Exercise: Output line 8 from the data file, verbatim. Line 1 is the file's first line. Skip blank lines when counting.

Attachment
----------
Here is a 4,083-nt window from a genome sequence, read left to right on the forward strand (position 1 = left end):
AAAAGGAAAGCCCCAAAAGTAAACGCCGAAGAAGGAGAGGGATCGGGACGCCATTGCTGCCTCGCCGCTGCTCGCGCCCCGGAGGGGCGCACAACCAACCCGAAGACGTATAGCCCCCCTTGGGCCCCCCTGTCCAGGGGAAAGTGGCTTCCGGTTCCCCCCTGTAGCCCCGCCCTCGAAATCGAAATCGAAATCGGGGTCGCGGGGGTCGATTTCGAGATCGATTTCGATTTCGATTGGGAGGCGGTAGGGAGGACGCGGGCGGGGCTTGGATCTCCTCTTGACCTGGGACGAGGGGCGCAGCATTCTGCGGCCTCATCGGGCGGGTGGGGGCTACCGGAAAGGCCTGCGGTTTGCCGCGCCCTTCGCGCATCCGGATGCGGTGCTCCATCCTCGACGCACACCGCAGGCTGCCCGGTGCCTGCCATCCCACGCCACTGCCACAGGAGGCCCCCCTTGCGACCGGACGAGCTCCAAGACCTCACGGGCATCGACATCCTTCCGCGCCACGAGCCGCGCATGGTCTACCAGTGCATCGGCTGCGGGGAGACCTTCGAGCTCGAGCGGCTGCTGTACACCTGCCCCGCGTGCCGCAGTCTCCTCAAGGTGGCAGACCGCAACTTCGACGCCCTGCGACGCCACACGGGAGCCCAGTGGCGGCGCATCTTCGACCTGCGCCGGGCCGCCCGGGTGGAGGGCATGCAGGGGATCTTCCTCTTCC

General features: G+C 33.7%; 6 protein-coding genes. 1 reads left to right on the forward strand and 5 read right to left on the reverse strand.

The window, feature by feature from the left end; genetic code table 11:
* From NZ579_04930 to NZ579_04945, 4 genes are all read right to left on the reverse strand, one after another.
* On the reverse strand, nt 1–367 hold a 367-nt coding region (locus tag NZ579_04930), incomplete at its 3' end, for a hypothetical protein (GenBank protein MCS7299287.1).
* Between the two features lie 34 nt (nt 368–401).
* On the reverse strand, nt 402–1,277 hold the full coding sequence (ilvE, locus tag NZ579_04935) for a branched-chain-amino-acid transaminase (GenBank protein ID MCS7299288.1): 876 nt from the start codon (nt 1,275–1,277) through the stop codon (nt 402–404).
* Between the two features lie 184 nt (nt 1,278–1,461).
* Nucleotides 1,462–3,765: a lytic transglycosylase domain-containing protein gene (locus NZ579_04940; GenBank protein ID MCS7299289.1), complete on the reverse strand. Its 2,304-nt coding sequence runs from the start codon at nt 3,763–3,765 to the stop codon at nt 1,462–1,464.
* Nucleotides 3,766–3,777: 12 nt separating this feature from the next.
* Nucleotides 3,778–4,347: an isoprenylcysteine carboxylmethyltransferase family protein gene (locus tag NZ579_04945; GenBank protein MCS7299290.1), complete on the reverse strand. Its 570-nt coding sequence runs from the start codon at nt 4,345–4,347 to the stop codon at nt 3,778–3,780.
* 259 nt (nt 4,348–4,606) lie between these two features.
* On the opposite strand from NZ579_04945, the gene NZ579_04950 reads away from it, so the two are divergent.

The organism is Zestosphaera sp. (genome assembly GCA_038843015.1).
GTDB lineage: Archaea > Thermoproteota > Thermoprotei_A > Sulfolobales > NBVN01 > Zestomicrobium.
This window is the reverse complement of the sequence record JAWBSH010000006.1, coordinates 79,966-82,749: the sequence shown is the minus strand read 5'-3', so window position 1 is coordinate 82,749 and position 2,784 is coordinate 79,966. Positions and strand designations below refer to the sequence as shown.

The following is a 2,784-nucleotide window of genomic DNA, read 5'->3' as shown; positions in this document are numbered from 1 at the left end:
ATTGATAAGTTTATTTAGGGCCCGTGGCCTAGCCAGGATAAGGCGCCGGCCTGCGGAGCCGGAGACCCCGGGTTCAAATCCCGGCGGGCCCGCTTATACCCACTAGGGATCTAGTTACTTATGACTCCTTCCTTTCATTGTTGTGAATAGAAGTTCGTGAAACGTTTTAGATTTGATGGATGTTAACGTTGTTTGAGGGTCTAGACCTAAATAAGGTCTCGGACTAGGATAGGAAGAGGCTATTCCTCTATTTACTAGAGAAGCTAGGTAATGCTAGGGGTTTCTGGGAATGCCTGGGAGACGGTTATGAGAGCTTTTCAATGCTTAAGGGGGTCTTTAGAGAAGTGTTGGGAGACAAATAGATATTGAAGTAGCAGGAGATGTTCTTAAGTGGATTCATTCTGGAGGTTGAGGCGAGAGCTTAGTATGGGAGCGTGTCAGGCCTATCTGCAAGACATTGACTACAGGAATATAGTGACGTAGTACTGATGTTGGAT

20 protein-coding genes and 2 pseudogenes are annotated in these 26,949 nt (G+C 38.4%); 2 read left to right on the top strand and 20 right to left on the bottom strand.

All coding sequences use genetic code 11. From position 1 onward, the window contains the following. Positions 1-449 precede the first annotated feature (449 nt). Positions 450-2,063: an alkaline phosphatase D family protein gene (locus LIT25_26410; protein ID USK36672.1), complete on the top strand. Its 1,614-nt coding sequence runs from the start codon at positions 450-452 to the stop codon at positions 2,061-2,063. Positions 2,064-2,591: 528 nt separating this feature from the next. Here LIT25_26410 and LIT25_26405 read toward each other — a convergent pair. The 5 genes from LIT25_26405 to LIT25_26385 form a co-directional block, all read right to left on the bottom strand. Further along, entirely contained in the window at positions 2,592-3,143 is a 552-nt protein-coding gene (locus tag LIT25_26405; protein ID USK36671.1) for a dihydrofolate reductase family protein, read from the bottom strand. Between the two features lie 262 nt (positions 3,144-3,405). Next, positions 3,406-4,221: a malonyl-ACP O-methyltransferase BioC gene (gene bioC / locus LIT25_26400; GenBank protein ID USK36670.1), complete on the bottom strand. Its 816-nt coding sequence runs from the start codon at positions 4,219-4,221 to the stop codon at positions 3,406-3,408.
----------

* On the reverse strand, nt 402–1,277 hold the full coding sequence (ilvE, locus tag NZ579_04935) for a branched-chain-amino-acid transaminase (GenBank protein ID MCS7299288.1): 876 nt from the start codon (nt 1,275–1,277) through the stop codon (nt 402–404).